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'Soviet Daughter': How A Great-Grandmother's Diary Became A Graphic Novel

Jan 22, 2017
Originally published on January 22, 2017 6:32 am

Author Julia Alekseyeva's great-grandmother Lola lived to be 100 years old, long enough to see the birth, and eventual collapse, of the USSR. In 1992, she and her family — including young Julia — moved from Kiev to Chicago.

Unbeknownst to her family, Lola began to write her memoirs, recording the stories of her life as a Jew in the Soviet Union, filled with vivid details and enlivened by a strong, independent spirit. Upon Lola's death, Julia discovered her great-grandmother's memoirs, and has now transformed them into her debut graphic novel, Soviet Daughter.

NPR's Lulu Garcia-Navarro talks with Alekseyeva about what the process of creating the book revealed to her about her great-grandmother's life.


Interview Highights

On discovering her great-grandmother's writing

My family emigrated from what had just become Ukraine in 1992, and she slowly started writing certain things in a notebook and sort of keeping them hidden from everyone. And to a couple of people she had said, "Oh, I'm writing memoirs," but no one really took it seriously.

Then after she died it was discovered and she had actually written a little note in the beginning, "Do not read this until my death." And so my grandmother and I read it, and I just thought it was completely extraordinary, because it had so many details from the [Russian] Revolution through the Civil War and then World War II and then the thaw — all of that was completely there, in writing.

So I thought it would make such a great work to be able to show this to other people, and for them to understand what was really happening in the USSR through one person's perspective.

On her great-grandmother being a "wild child"

Something that was, I think, kept from me as I was growing up was the extent to which she was kind of a wild child ... and would go out on dates and have all these affairs and then just drop them — be like, "Oh, not interested anymore, sorry." Which was not something that was praised in my family.

On their relationship

I was left alone with her a lot as a young child when we first emigrated to the United States. My mother was trying to find work, and my grandparents were trying to help out in other ways and trying to help my mother, so I was pretty much left with Lola by myself for the bulk of my early childhood.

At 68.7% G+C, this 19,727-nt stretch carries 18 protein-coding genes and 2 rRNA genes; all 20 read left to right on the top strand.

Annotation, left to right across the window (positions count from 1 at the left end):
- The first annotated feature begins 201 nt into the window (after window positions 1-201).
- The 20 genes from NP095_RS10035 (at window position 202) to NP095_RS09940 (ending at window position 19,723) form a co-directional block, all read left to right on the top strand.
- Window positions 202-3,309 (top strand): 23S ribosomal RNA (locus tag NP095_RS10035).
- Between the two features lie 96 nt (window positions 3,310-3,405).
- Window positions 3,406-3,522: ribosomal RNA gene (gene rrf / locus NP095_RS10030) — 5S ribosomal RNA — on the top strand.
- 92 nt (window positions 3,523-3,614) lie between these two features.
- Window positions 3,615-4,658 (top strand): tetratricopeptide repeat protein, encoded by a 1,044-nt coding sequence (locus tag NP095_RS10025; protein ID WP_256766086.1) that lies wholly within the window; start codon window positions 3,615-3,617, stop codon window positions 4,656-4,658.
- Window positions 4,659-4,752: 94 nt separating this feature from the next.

We played games, she taught me a lot, we talked and we just bonded and stayed very close. I think I was one of the few people that she did open up to a little bit, and something I talk about in the [book] is that when I was 20, I had this little janitorial sort of gig when I would go to her apartment and sort of clean it and then she would give me tea, and we would chat for a couple of hours.

And at that point ... I was going through a breakup, so I thought everything was the most dramatic thing in the entire world. So [listening to her stories] gave me an interesting perspective.

On why her family emigrated to the U.S.

Something that I had always assumed — and what was on the official paperwork — was that we were refugees due to being Jewish and ... anti-Semitism in the former USSR.

But [what] was made clear to me [only] two, three years ago was that it was actually due to Chernobyl. So a lot of people were unsure what was going on health-wise, and everyone sort of thought, "We have to leave here, we don't know what this cloud is, hanging over Kiev in 1986." ...

I was born two years later ... I was not sick as a child, but I found out that I had thyroid cancer as a senior in college and got treated, and it's fine now but I think this happens to a lot of people that were emigrating from the USSR at that moment.

On why she chose the graphic novel format

My great-grandmother was a very, very bright person but she was not educated in the classical sense of the term. ... [In her memoirs] there were a lot of run-on sentences, some words that were a little too casual ... and if I just translated directly from Russian to English you would lose that kind of aura.